Scones are thought to have originated in Scotland in the early 1500s and the first known print reference was made by a Scottish poet in 1513. Scones were originally made using oats, shaped into a large round and scored into four or six wedges. They were then griddle baked over an open fire, although today’s versions are made with flour and baked in the oven.
The word is thought to have originated from the Dutch “schoonbrot,” meaning fine white bread; and the closely-related German “sconbrot,” which means fine or beautiful bread.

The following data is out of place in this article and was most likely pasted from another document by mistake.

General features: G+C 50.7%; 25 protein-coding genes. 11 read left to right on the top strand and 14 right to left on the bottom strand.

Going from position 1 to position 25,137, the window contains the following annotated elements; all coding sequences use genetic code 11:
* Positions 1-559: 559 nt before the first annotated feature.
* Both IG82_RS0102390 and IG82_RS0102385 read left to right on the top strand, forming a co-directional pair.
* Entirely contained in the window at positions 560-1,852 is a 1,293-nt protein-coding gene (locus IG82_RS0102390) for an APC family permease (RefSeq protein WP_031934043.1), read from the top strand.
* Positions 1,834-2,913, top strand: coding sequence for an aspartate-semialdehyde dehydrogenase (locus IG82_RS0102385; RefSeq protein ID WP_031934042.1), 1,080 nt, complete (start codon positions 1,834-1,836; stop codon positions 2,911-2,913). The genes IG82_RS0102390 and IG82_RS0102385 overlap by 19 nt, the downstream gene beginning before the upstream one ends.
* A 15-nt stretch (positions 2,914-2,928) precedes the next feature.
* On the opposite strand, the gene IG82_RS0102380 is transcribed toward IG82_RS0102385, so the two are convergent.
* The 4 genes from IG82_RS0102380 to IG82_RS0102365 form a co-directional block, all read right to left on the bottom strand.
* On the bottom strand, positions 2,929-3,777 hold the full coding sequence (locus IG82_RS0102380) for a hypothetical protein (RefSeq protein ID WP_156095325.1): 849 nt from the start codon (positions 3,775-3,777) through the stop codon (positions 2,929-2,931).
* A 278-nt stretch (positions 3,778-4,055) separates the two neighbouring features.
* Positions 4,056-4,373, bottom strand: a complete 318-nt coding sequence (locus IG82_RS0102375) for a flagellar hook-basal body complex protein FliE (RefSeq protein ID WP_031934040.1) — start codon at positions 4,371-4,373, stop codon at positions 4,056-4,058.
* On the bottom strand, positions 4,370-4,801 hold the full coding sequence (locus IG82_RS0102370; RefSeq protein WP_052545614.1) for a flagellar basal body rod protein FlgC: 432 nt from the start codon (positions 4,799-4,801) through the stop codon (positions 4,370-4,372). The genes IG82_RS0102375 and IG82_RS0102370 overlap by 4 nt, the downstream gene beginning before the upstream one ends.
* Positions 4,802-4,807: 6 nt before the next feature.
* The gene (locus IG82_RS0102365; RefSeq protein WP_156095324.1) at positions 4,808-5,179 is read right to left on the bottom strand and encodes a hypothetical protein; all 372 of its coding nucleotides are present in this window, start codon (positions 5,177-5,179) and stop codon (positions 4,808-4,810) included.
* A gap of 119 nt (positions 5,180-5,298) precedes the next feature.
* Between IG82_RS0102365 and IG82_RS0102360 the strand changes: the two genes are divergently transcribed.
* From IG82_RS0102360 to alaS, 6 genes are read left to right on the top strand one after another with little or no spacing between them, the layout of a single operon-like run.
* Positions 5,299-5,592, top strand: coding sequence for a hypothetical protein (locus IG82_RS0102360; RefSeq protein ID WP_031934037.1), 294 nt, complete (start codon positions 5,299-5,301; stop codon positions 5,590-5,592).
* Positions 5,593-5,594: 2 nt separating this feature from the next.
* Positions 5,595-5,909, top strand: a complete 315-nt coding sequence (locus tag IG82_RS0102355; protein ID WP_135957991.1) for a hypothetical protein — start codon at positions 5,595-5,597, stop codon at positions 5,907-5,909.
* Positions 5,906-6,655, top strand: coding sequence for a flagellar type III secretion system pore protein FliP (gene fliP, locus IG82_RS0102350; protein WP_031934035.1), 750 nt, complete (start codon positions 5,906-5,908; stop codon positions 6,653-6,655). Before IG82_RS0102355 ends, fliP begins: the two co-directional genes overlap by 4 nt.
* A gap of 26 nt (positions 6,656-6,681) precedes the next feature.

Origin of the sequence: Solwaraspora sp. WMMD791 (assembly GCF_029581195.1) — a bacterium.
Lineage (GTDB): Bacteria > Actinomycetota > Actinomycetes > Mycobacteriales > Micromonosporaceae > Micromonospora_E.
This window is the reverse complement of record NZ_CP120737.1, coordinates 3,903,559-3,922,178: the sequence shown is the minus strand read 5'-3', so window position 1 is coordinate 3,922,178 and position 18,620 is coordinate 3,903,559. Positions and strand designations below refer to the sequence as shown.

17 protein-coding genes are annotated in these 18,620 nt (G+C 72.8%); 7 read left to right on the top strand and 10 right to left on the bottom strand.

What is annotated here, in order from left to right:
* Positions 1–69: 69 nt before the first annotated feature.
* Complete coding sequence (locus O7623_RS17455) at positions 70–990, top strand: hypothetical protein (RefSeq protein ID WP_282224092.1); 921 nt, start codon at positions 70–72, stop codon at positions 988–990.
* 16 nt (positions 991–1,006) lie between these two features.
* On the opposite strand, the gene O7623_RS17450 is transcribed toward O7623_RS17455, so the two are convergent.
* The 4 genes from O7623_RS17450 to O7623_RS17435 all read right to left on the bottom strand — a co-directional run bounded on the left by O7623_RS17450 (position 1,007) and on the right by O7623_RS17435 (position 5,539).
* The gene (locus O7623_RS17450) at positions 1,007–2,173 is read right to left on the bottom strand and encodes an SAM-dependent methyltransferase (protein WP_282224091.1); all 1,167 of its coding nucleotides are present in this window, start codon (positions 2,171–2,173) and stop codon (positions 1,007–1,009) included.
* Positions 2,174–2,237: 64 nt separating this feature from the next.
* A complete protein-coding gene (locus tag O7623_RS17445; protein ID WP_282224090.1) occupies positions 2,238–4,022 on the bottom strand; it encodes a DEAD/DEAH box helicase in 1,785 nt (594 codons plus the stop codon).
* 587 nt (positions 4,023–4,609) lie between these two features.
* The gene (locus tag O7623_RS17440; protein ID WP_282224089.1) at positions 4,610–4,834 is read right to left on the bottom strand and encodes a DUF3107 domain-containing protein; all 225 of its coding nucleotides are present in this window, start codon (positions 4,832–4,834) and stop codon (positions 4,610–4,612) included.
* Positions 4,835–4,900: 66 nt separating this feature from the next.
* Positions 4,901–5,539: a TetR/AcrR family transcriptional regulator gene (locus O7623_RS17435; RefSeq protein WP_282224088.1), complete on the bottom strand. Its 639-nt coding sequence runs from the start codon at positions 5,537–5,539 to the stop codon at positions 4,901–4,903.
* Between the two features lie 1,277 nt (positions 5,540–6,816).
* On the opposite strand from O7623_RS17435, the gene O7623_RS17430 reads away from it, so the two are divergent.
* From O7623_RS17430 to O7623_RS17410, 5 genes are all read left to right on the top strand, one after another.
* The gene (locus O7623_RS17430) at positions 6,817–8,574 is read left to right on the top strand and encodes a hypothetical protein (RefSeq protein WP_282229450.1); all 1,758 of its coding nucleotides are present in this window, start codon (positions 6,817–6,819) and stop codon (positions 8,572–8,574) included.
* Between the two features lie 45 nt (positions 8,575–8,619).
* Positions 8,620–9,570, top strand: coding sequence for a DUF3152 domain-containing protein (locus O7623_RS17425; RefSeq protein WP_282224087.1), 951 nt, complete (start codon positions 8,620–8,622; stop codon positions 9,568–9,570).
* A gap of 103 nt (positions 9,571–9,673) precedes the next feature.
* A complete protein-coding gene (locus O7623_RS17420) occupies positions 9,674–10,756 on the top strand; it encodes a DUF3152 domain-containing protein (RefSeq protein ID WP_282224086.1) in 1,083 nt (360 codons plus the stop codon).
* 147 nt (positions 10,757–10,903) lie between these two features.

Around 1840, scones became an essential part of the fashionable ritual of afternoon tea in England. This was popularised by Anna, the Duchess of Bedford, who was a close friend of Queen Victoria. One afternoon she requested some ‘light food’, which included tea, biscuits and scones. It’s said that she enjoyed it so much that she ordered it every afternoon and the English ritual of ‘Afternoon Tea’ was born.